What is the EFFECTIVE ENTRY DATE ?
The 2002 ACH Rules Book (OR 77) published by NACHA defines the Effective Entry Date as follows:The effective entry date is the date specified by the Originator on which it intends a batch of entries to be settled. For credit entries, the effective entry date shall be either one or two banking days following the banking day of processing as establish by the Originating ACH Operator (the processing date). For debit entries, the effective entry date shall be one banking day following the processing date. The definition clearly states credit entries can be submitted to the ACH Operator either one or two banking days prior to the Effective Entry Date. In my opinion, it is an operational decision your internal auditor has implemented to require two banking days for all credit entries to ensure they are transmitted, received and processed on a timely basis.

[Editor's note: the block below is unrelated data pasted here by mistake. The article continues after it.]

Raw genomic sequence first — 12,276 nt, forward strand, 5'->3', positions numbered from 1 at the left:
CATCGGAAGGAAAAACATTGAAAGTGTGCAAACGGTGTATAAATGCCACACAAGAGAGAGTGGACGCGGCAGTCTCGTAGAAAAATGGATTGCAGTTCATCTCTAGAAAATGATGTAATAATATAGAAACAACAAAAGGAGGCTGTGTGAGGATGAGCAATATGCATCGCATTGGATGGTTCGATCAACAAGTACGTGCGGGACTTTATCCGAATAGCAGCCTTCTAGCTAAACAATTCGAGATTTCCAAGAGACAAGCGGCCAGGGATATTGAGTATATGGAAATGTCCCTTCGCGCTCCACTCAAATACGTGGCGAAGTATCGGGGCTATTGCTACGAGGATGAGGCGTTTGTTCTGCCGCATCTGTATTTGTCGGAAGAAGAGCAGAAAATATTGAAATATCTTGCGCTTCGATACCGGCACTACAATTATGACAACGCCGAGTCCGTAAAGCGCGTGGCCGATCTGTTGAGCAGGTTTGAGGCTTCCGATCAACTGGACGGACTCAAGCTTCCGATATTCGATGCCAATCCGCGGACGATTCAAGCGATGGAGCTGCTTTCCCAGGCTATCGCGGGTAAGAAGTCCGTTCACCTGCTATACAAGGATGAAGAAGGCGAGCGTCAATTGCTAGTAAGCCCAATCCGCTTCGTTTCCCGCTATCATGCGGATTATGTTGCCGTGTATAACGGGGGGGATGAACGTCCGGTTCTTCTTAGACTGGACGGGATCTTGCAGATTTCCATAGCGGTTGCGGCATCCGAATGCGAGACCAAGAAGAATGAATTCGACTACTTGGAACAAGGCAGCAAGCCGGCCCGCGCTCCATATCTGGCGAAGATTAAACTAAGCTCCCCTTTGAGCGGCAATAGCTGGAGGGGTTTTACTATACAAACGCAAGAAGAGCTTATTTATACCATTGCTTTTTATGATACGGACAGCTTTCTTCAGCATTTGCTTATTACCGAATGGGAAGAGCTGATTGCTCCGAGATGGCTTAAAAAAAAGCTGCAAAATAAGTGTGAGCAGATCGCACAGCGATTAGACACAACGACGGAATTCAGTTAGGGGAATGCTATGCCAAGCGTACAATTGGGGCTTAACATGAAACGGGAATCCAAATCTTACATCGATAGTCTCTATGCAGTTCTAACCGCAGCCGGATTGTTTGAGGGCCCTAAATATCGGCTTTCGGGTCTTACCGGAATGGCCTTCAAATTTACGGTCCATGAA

Second, NACHA rules requires the financial institution (ODFI – Originating Depository Financial Institution) to accept responsibility for all ACH transactions originated whether it is a balanced or unbalanced file. If an originator fails to provide funds to cover their obligation for items submitted into the ACH system, settlement with the ODFI and RDFI (Receiving Depository Financial Institution) will still occur. ODFI’s cannot recall or reverse ACH transactions as a result of an originator failing to provide funds to cover credit entries, as with payroll transactions. If managed properly, sending an unbalanced credit entry only file in the earliest possibly time frame ensures that the RDFI will receive and post the credit entries in a timely fashion; however, it does potentially expose the financial institution to an extra day of credit risk. Transmitting unbalanced files also tends to create more maintenance and manual effort for the financial institution because they will need to keep their Federal Reserve or correspondent bank statements in balance to their internal accounting systems.